Resting metabolic rate and postprandial thermogenesis in vegetarians and nonvegetarians.


Thermogenesis: Production of body heat during metabolism. TC Campbell describes the author's conclusions as badly misinterpreted.

TitleResting metabolic rate and postprandial thermogenesis in vegetarians and nonvegetarians.
Publication TypeJournal Article
Year of Publication1988
AuthorsPoehlman ET, Arciero PJ, Melby CL, Badylak SF
JournalThe American journal of clinical nutrition
Date Published1988 Aug
KeywordsAdolescent, Adult, Basal Metabolism, Body Temperature Regulation, Calorimetry, Indirect, Diet, Vegetarian, Energy Metabolism, Food, Humans, Insulin, Male, Physical Fitness, Thyroxine, Triiodothyronine

Resting metabolic rate (RMR), thermic effect of a meal (TEM), and associated hormonal changes were studied in vegetarians and nonvegetarians. RMR was established by indirect calorimetry in 12 male vegetarians (VEG) and 11 nonvegetarians (NVEG) of similar body fat and aerobic fitness. Subjects ingested a liquid meal and TEM was measured for 180 min postprandially. Plasma concentrations of glucose, insulin and thyroid hormones (T3 and T4) were determined before and after meal ingestion. Absolute RMR was comparable between VEG and NVEG. However, TEM was lower (p less than 0.01) in VEG (55.8 +/- 3.3 kcal/180 min) vs NVEG (76.4 +/- 3.6). Plasma levels of glucose and insulin were similar between the two groups whereas plasma T3 was slightly but nonsignificantly lower in vegetarians. A vegetarian diet may decrease the postprandial thermic response; this does not support the supposition that an elevated TEM is a factor contributing to the lower body weight in vegetarians than in omnivores.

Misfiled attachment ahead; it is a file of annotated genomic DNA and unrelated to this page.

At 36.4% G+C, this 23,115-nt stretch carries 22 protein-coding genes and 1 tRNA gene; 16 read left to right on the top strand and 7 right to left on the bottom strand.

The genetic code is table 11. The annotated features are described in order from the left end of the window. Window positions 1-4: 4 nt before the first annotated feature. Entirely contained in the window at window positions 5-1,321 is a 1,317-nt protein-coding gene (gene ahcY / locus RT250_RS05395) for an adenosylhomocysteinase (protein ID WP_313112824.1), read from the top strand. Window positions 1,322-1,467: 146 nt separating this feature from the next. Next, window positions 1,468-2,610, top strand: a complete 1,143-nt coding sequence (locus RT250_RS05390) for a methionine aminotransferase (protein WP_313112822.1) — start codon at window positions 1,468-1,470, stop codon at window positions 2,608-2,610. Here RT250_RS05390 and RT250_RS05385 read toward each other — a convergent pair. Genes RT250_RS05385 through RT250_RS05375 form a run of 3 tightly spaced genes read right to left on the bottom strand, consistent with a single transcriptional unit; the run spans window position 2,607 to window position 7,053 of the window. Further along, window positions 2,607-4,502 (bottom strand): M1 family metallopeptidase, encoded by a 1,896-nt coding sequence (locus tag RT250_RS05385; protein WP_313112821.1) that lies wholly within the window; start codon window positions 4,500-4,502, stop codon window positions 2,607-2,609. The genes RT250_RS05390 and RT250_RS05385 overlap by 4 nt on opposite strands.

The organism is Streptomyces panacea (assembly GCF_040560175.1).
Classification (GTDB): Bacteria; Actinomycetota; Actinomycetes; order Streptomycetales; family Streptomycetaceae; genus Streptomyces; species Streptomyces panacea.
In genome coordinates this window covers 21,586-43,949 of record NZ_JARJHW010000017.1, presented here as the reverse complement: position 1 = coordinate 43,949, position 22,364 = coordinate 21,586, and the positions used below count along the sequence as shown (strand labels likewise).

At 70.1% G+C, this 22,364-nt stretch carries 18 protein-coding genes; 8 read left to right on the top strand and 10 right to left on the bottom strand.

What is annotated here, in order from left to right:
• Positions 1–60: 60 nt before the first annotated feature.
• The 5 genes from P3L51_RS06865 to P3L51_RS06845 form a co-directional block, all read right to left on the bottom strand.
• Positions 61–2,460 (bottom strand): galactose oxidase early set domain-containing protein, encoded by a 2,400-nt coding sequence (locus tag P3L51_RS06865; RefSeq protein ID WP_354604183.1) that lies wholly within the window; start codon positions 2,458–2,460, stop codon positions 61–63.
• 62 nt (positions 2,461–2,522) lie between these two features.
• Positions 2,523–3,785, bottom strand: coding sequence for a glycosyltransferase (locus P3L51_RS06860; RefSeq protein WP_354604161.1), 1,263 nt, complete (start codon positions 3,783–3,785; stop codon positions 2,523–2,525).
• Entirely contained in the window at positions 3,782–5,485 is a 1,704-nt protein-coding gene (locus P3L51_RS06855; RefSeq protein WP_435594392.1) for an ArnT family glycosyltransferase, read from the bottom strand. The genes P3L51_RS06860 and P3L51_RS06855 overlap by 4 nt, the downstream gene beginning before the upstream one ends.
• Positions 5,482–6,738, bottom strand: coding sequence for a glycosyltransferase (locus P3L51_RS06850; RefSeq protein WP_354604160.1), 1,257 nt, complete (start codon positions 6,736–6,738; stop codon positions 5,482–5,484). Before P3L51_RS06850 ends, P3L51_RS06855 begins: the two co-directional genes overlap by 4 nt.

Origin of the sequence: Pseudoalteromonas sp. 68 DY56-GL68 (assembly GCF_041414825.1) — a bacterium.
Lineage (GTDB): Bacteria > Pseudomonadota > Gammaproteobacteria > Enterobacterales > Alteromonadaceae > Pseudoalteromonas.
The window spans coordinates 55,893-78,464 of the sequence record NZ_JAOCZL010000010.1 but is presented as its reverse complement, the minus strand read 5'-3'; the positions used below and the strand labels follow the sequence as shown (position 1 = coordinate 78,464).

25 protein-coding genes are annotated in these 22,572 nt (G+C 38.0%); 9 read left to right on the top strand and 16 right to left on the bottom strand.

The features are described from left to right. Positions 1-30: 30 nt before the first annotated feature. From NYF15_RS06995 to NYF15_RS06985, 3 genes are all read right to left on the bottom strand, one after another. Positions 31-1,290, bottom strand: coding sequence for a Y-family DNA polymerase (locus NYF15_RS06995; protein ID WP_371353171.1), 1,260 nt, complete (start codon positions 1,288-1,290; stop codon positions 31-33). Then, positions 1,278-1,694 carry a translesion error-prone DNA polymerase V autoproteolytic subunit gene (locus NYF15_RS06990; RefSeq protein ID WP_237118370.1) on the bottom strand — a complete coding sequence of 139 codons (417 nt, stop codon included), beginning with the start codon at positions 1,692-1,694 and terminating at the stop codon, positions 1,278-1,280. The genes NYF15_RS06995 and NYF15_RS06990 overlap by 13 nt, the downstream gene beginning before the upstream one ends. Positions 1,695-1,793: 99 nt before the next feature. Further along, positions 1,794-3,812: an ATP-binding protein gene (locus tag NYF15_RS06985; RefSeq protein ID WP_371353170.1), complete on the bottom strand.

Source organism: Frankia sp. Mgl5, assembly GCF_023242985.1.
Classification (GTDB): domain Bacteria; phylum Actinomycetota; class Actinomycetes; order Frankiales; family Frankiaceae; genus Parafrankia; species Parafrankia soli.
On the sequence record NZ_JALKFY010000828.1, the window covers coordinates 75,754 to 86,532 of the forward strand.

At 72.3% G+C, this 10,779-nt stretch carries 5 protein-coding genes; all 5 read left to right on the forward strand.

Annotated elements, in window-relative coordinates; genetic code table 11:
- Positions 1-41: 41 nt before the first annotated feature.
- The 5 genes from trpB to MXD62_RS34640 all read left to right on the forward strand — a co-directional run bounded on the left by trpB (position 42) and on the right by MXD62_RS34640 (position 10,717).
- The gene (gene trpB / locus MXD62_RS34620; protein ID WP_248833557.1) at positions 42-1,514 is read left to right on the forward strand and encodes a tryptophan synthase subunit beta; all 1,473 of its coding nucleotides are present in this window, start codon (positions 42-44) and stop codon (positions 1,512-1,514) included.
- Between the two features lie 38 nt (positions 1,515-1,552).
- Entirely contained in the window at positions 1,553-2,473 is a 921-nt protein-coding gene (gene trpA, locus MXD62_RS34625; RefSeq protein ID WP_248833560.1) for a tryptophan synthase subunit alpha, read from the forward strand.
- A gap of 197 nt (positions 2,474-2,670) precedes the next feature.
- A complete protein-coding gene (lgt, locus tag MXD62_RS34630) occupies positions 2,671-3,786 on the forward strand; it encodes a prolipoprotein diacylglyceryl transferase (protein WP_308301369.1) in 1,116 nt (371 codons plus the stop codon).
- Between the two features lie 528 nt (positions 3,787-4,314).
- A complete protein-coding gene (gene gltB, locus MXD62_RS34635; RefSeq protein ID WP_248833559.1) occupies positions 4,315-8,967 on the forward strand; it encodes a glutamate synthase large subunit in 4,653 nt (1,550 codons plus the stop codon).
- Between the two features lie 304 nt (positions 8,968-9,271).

Alternate JournalAm. J. Clin. Nutr.
PubMed ID3044062
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